16 Mar 21. Ultra invests in Nova Scotia based Canadian sonar centre of excellence. Following the recent announcements by Ultra of contract awards for the Hull Mounted Sonar (HMS) and Variable Depth Sonar (VDS) subsystems on the Canadian Surface Combatant (CSC) program, the Ultra Group has confirmed a significant additional strategic commitment to Canada, committing potentially in excess of $20m of new investment to transform its Dartmouth NS site into a global sonar centre of excellence. The Dartmouth facility will be significantly modernized, reconfigured for expanded capacity, and networked to Ultra’s other sonar sites in the United Kingdom and Australia. These enhancements will provide for the world-class sonar capability being delivered to CSC, as well as sonar systems on other Canadian naval programs. They will also provide the necessary infrastructure for further growth of sonar exports to Ultra’s core five-eyes markets, leveraging Ultra’s already significant successes in providing sonar capabilities to major international navies. As part of this investment, Ultra will also be upgrading areas of its facility involved in sonobuoy production – an activity which commenced in Nova Scotia in 1947. Ultra is Canada’s sovereign sonobuoy supplier, and also exports sonobuoys to a number of allied nations, and is expecting increased demand and staffing levels in this area. Most importantly, Ultra’s investment in its Canadian sonar infrastructure will provide the modern, high-performing workplace that underpins the company’s dedication to Canadian high-tech job creation. In the two years since having been originally awarded program definition studies for CSC, working in close partnership with Lockheed Martin Canada and Irving Shipbuilding Inc, Ultra’s Canadian team has grown by over 150 employees, with another 80 high-tech roles expected to be made available in 2021 alone. Ultra is immensely proud that new employees – often graduates of Canada’s universities and technical colleges – will enjoy high-value roles conducted in a world-class facility based in Atlantic Canada.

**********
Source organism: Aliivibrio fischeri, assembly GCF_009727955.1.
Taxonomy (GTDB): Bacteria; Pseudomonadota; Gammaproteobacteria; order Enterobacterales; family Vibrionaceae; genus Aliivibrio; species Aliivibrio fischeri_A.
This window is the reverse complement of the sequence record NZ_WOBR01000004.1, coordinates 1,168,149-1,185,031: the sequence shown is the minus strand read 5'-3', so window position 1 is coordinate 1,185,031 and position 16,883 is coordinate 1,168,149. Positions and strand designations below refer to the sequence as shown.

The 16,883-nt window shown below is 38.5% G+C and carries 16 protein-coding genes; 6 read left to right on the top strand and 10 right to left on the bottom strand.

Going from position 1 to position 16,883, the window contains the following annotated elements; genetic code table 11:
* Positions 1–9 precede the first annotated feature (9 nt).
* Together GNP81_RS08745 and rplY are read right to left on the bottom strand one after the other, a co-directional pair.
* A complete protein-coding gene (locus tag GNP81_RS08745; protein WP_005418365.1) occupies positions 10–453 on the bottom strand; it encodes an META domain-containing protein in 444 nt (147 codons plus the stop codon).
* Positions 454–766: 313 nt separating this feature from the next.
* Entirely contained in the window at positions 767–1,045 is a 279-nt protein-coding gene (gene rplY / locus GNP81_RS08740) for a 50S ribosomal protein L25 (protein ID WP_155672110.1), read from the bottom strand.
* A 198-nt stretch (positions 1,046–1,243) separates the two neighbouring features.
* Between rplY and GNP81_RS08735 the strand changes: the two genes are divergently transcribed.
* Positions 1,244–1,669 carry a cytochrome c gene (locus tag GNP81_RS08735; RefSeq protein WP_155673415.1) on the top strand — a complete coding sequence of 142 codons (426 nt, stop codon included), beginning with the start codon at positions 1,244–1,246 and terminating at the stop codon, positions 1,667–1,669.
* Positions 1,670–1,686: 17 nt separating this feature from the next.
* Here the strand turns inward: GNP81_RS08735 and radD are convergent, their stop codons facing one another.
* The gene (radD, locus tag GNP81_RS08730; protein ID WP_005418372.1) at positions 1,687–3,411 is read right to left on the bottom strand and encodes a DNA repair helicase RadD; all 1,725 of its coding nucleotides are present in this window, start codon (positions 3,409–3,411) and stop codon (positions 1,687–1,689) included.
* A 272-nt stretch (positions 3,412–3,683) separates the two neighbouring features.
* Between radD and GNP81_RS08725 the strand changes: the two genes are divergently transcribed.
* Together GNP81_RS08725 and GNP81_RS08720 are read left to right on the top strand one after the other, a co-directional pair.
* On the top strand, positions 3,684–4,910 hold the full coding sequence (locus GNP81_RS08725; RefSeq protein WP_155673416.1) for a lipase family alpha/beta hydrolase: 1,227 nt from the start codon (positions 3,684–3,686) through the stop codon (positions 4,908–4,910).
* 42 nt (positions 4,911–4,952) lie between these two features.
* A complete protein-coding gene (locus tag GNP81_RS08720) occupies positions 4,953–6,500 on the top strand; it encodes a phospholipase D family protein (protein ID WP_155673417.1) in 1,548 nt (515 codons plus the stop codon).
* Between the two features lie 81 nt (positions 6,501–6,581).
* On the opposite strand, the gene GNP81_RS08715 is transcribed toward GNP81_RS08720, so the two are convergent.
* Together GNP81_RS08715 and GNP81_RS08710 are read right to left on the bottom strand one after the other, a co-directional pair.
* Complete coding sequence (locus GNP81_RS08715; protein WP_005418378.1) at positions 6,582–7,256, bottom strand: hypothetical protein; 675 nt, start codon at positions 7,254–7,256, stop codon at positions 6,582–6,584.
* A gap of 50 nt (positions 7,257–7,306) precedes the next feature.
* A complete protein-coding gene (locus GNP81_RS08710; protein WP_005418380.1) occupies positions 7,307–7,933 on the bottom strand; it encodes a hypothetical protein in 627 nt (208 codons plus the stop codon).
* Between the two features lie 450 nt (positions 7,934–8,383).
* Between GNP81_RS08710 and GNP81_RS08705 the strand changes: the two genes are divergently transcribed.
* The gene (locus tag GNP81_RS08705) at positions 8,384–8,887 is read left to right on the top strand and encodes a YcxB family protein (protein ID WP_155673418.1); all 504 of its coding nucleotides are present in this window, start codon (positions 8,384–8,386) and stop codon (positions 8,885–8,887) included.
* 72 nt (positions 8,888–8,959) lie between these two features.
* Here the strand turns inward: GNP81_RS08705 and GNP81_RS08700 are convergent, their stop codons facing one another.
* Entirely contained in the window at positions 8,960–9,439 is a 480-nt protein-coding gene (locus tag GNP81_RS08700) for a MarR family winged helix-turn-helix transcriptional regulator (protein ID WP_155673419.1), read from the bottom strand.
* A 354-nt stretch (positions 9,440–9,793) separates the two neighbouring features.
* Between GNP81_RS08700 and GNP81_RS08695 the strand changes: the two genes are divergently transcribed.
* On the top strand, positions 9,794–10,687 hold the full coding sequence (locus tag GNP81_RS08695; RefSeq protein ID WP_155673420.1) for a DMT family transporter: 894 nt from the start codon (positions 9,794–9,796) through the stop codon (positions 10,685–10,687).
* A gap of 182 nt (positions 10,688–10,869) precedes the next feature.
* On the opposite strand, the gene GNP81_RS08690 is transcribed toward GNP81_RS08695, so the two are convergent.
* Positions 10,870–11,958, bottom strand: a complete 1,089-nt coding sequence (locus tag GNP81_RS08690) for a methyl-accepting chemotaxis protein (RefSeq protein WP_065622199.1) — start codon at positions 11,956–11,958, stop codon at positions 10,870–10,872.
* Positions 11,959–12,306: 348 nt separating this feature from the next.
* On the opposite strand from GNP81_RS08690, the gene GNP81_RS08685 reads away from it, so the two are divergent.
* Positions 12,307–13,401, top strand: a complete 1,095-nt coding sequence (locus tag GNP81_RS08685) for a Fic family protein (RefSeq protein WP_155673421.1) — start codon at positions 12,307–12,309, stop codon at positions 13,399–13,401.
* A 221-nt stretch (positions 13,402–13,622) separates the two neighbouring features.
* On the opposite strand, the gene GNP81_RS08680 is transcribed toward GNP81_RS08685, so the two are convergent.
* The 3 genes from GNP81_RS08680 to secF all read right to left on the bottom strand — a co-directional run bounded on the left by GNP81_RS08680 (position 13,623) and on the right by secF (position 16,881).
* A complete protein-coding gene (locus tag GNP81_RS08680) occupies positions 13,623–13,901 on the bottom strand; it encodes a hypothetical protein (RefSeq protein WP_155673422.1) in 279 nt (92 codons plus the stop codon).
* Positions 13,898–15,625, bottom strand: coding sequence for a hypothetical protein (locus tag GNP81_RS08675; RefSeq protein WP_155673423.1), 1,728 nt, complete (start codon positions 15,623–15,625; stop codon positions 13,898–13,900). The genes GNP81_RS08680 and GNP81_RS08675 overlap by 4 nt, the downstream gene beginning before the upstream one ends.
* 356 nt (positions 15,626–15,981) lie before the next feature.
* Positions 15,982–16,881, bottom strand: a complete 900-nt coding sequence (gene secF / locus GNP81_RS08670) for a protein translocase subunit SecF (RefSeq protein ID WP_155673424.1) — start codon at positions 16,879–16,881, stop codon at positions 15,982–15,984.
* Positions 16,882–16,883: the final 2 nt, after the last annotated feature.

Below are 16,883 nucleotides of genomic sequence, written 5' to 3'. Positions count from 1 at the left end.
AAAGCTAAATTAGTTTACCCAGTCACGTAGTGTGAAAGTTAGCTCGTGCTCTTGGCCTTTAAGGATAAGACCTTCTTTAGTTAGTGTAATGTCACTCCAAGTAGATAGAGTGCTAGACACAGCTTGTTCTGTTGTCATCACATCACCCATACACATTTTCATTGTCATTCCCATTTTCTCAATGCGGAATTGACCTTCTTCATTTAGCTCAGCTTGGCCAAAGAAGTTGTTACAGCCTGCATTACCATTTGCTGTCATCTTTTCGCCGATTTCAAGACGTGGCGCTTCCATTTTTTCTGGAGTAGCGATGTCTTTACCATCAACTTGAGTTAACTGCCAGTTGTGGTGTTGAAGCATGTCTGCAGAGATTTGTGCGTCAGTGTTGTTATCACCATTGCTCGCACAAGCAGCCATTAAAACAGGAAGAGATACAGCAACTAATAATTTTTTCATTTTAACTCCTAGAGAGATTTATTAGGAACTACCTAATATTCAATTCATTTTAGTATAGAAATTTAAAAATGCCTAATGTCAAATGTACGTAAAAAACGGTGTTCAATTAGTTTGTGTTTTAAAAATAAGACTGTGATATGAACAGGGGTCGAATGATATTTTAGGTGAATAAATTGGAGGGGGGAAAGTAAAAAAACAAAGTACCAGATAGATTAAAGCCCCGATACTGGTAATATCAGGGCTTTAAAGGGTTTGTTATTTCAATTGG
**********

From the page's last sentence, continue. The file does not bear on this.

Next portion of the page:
Simon Pryce, Ultra Chief Executive, noted: “Ultra’s mission is to innovate today for a safer tomorrow. Our investment into a new sonar centre of excellence is a key part of supporting the important Canadian Surface Combatant program and preparing our business for further growth in international sonar systems well into the future. We are very proud to be investing further into Canada and Canadian innovation, and are excited at how this will drive future value for all our stakeholders.”
Darren Fisher, Parliamentary Secretary to the Minister of Health and Member of Parliament for Dartmouth—Cole Harbour, stated “The National Shipbuilding Strategy is providing good jobs in Nova Scotia, and companies like Ultra are playing a significant role. I welcome Ultra’s continued commitment and investment in Nova Scotia. This investment will transform their Dartmouth facility into a global sonar centre of excellence, providing even more skilled jobs here at home.”
16 Mar 21. TMD extends its position as leader in Electronic Warfare power amplifiers with the introduction of two NEW compact Ka band MPMs for use in high-performance radar and ECM systems.
TMD Technologies Limited (TMD), independent, world class, West London based manufacturer in the professional microwave and RF field, has introduced two new products to its advanced PTX range of Microwave Power Modules (MPMs).
Improved frequency range